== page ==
How many of you stop to think about where your coffee comes from when you brew your morning cuppa? Or when you stop by a coffee house to grab yours to go. Regardless of how you choose to get your fix, do you really know the process it takes for it to get to your hands?
I am not a regular coffee drinker — four to eight times a year max — and I am extremely picky as to where I get that coffee from. I am super sensitive and most of the time, end up getting severe jitters or even worse, a major stomach ache after drinking coffee. My favorite spots include Kean Coffee and Moulin Bistro, both of which do not wreak havoc on my tummy.
Several months ago, I was lucky enough to be invited to coffee maestro Martin Diedrich’s house, where he and his wife Karen hosted a small group of the local chapter of Les Dames d’Escoffier in a day of coffee berry harvesting. It is clear the minute Martin starts talking about coffee that his passion is infinite, and his knowledge, boundless. He journeys to Costa Rica frequently, visiting the farms where the coffee trees are grown.
Martin grew up in Guatamala surrounded by coffee trees. There is a third generation tree which grew on his family’s farm in his front yard today. Whenever Martin travels to coffee origin countries and a farmer introduces him to varieties of trees growing, he’ll pluck a few cherries. First, he eats them, then he plucks a few and bring them home to grow. Unfortunately, through the years, he’s lost track of which is which, some he knows specifically, but he has lost track of the greater bulk of them, which variety they are and where he’s picked them, and from which trip he brought them home from.
Coffee is not native to this part of the world, it’s a tropical plant, relying on tropical light to flourish. The way coffee trees grow has less to do with climate than the sunlight in the tropics. There’s a larger spectrum of visible light in the tropics than the northern hemisphere that we can actually see. Perhaps you have seen it when visiting Hawaii, or Mexico? Everything looks brighter like it sparkles. That’s a big part of what the tropical plants are accustomed to, and genetically programmed for such as photosynthesis.
In the tropics where great coffees grow, there is higher elevation and it’s a lot cooler. There is limitations where you can grow coffee because it does actually freeze, for example in the Andes. The variety and growing environments — the terroir — is what determines how the coffee is actually going to come out, and the most important thing about coffee is of course about the source fruit. You have to have a good base product to start.
Plucking the fruit when they’re optimally ripe is key. That’s one of the first stages where things can go wrong when making a great cup of coffee. Martin likens it to tree-ripened fruit, which tends to be sweet and luscious versus fruit that’s green and left in ripening houses. These most often do not fully develop correctly, leaving you with tasteless fruit. It’s the same with coffee.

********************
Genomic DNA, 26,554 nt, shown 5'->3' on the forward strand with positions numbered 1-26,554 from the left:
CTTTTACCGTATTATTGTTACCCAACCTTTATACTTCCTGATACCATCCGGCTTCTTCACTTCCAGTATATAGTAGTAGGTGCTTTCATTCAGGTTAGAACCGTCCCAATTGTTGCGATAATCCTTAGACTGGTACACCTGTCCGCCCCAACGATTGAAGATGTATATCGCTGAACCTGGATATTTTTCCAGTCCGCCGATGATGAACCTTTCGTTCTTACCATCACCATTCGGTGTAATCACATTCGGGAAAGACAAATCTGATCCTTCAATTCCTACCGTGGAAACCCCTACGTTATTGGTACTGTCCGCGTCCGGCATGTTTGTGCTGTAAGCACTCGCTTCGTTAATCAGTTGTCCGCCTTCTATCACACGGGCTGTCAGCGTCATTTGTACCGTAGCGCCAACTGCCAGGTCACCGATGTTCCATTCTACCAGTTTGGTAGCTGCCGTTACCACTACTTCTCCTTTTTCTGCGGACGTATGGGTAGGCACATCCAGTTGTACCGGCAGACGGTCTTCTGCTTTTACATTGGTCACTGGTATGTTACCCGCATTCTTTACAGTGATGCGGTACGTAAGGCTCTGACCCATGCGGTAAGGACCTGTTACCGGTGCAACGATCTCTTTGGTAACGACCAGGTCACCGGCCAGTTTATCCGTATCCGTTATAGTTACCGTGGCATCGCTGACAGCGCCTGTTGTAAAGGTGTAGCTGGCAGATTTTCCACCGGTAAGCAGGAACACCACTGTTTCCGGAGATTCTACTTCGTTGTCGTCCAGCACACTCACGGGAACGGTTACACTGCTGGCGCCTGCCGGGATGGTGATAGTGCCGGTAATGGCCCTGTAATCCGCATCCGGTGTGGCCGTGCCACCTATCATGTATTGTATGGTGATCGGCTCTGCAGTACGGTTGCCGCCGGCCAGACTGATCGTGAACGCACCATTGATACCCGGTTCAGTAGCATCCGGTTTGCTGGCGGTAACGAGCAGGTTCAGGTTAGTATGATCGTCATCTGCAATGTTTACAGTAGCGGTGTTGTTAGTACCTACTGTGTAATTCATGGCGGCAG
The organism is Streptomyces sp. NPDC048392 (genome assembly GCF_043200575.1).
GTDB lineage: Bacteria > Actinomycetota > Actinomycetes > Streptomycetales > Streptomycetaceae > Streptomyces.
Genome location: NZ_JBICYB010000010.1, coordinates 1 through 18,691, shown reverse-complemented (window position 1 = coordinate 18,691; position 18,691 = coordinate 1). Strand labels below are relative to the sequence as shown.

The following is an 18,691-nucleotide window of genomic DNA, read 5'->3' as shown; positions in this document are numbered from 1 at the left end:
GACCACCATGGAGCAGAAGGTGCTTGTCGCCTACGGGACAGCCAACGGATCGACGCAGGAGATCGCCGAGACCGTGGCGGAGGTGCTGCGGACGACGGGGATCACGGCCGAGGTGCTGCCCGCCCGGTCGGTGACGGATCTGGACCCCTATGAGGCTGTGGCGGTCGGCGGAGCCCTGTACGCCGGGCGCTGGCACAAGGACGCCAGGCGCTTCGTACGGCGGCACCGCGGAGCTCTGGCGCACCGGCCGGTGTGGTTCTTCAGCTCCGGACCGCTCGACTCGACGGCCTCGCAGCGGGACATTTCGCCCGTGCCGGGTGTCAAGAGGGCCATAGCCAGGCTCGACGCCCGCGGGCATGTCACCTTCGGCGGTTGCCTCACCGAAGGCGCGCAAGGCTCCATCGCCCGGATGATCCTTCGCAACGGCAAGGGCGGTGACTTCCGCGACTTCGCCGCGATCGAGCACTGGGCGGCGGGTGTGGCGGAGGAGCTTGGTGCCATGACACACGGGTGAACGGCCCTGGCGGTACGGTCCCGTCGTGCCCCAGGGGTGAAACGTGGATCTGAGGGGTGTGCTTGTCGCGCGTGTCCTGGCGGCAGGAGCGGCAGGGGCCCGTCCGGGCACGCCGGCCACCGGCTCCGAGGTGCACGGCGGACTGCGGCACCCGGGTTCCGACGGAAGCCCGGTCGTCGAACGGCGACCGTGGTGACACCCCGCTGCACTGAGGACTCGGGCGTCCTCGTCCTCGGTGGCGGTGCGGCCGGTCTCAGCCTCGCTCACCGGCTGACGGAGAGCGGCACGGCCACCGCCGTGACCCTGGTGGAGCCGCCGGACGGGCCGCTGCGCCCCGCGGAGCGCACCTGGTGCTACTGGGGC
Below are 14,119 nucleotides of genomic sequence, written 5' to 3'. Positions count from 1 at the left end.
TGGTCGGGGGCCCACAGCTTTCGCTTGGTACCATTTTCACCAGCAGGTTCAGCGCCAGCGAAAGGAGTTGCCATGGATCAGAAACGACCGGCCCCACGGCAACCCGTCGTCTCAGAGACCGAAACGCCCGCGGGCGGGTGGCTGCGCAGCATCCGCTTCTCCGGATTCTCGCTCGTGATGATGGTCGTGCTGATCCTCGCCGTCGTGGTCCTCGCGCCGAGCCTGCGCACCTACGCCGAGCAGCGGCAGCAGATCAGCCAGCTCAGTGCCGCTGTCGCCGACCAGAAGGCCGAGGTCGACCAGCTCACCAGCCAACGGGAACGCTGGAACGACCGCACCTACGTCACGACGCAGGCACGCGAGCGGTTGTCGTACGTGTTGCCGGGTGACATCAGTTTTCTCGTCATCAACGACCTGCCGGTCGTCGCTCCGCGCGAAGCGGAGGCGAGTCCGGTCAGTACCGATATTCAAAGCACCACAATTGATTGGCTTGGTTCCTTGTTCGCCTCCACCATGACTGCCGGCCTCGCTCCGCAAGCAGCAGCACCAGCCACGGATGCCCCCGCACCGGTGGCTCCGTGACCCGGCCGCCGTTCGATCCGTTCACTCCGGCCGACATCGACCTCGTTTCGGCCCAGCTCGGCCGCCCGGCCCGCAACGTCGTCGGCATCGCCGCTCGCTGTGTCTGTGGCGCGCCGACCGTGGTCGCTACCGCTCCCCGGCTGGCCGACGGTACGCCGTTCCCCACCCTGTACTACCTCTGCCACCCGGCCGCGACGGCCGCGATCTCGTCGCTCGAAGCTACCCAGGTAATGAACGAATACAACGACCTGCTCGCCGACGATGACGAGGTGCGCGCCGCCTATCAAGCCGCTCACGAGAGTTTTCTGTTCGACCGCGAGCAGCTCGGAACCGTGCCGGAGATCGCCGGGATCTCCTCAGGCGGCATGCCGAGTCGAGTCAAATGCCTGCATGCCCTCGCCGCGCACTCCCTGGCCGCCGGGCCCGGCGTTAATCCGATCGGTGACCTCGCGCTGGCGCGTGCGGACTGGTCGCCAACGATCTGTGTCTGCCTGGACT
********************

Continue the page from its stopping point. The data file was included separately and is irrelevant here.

“When picking coffee cherries, think about it, that’s nature’s ultimate perfection, what the natural world produces. Whatever we do to it cannot improve on that, only detract off it,” says Martin. That’s why the process, from harvesting on, everything that’s done to it is to maintain nature’s ultimate perfection.
We picked eight pounds of coffee cherries which Martin crushes and separates from the “seed” or “bean”. It is cleaned several times with a special filtered water, then left to dry. During this time, the weather, humidity etc, dictates the length of time it takes. For this specific crop, it took 52 days for it to completely dry out and be ready.
When the beans were ready for roasting, the Diedrichs invites us to Kean Coffee in Newport to continue the process we started almost two months ago. The beans are now dry and there is a film or “shell” which needs to be removed.
Then, the beans are sorted into sizes which is an important step. Roasting beans of the same size assures that they all brown evenly and around the same time.
As we wait for the beans to roast in the Diedrich coffee roaster designed and created by Martin’s brother Stephen (Diedrich Manufacturing), we take a moment to enjoy a cup of coffee berry tea.
The fruit separated from the fruit has been dried and now, steeped in hot water to create an infusion which we sip on.
It reminds me a little of dried jujube tea with a hint of sweetness on the palate. I told Martin I would absolutely purchase this to brew at home if it was available at the store.
The end of the journey is near. After approximately 14 minutes, the coffee beans are ready.
Kean Coffee roaster extraordinaire Jerry Folwell passes the beans to Barrista Mike Richardson and the batch of “Costa Mecan” beans we harvested many weeks ago is brewed and poured for us to taste.
It is very drinkable — Martin was surprised how palatable it turns out. This experience of a life time has taught me never to look at a cup of coffee the same way again. Nor will I grimace at the thought of having to pay $5+ for it either.